Vote or not to vote, that is the question?
By Martin Healy
POLITICAL parties and candidates will campaign and canvass with varying degrees of success and intensity in the coming months leading up to elections on May 7. Given expected turnouts, usual rule of thumb is 50% of voter pledges for a candidate received equates to that candidate’s expected vote. As a former election agent and candidate, it is uncanny just how good that 50% of voter pledges rule of thumb is. Candidates who wish to be successful cannot wish away that contact rate.
For me, there is no doubt, I have always voted and as long as I live and breath, I always intend to vote. The struggles in history to broaden the franchise to include every man and woman over eighteen regardless of gender, creed or race has inspired me. Such struggles for universal suffrage were not without sacrifice. The rich and powerful of the time like many of the rich and powerful today did not always take to the idea of votes for everyone.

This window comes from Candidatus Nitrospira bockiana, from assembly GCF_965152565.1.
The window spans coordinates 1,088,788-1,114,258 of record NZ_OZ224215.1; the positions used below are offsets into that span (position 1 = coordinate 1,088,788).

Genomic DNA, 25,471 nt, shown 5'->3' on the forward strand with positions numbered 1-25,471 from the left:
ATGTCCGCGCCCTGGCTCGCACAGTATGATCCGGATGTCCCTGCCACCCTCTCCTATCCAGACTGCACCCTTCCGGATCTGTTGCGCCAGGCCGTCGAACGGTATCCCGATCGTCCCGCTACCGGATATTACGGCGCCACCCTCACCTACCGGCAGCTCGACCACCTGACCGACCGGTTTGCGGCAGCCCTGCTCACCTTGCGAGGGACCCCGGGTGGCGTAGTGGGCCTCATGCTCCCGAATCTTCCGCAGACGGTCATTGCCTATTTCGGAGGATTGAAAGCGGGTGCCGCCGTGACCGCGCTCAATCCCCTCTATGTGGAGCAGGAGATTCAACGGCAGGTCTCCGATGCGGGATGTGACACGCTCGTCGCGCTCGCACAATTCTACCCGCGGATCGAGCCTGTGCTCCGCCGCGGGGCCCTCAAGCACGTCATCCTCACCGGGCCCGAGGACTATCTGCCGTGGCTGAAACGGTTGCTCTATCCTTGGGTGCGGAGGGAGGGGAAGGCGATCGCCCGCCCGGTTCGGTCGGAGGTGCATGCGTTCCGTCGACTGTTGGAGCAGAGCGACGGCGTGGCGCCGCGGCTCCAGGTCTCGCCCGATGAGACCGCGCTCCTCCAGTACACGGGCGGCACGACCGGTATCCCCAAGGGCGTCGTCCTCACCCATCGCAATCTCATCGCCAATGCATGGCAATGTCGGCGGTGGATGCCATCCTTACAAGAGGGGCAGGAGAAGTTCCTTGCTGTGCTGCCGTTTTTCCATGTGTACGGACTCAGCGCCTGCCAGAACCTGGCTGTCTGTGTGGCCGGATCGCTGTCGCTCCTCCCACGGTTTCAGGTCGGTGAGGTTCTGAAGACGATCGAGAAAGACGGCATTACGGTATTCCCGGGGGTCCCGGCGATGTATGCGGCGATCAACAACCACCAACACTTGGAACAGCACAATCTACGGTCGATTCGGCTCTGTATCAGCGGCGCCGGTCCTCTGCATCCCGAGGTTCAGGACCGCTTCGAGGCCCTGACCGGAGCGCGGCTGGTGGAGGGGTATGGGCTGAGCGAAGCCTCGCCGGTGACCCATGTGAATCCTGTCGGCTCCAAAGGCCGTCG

The political science behind campaigning, leafleting and canvassing fascinates me. The exits polls, the excitement at the election count and the delight of the newly elected and newly re-elected adds to the whole sense of occasion once all the actual votes have been counted.
As an Irish born person living and working in Britain, I currently enjoy the right to vote, or even stand for election which I have done with some success in the past. The same right to vote applies to the many British expats resident in Ireland. Traditionally free movement of people, goods and services between Britain and Ireland has generally been to the mutual benefit of both nations.
Consider then my shock, horror and disgust when I hear that Conservatives in Parliament led by ex cabinet minister, Liam Fox want the Government to bring in emergency legislation to deny Irish borne UK residents the right to vote. In many ways this is a huge compliment to us Irish borns that Tories consider us such a threat to their electoral chances. Surely there are few enough people voting anyway that politicians of all colour would wish to increase the vote, protect the franchise and enhance their democratic mandate to run the country. Or perhaps i am being somewhat naive!
If you do have a vote on May 7, please use it, you never know when the rich and powerful will attempt again to deny you the right to vote.